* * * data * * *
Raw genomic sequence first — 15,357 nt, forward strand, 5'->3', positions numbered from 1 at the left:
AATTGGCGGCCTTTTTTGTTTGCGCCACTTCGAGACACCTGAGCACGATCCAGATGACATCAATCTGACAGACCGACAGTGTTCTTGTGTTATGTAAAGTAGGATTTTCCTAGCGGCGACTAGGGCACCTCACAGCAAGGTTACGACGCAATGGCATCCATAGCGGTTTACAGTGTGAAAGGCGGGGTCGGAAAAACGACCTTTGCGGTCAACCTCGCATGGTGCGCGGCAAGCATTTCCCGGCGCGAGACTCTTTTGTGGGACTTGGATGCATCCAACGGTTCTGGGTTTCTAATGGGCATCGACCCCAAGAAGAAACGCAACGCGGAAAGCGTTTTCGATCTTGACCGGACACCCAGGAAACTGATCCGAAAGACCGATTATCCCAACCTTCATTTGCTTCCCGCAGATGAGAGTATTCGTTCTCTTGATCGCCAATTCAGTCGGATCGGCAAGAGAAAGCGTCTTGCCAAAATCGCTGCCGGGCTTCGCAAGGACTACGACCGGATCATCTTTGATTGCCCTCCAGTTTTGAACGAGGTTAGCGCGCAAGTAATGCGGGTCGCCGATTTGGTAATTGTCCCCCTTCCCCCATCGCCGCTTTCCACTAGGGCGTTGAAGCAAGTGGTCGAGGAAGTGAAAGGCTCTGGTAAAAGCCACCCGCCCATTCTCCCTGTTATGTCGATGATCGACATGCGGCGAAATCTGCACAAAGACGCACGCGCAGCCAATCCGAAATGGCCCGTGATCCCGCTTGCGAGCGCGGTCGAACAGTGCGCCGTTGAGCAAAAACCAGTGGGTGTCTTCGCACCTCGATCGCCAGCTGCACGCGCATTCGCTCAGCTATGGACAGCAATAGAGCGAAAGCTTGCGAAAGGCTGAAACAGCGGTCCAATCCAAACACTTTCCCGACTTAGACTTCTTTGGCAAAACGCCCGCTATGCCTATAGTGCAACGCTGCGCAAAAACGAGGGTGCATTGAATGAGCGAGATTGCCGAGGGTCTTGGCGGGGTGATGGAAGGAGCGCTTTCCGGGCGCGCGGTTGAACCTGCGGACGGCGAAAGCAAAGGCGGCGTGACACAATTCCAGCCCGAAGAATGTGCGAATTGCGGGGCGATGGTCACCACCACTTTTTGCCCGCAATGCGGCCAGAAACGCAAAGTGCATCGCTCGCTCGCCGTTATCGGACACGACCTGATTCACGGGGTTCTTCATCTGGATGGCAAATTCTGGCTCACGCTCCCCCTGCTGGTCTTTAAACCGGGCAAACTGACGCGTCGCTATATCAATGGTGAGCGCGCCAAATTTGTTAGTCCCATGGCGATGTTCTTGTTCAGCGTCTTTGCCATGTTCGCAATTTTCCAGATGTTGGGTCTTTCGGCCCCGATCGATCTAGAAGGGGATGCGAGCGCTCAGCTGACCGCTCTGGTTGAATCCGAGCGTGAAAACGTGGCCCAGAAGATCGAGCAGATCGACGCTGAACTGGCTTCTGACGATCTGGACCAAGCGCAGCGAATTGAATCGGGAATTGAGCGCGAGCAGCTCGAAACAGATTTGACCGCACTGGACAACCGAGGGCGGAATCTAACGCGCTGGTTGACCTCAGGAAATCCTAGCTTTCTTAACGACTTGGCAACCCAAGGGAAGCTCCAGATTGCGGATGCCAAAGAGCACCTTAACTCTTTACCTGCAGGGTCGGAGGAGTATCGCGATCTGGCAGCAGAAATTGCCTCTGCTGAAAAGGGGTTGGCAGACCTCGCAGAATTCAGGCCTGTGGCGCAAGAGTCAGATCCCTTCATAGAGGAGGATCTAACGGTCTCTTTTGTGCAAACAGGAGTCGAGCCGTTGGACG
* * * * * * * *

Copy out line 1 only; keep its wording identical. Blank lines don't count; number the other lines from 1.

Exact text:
Raw genomic sequence first — 15,357 nt, forward strand, 5'->3', positions numbered from 1 at the left: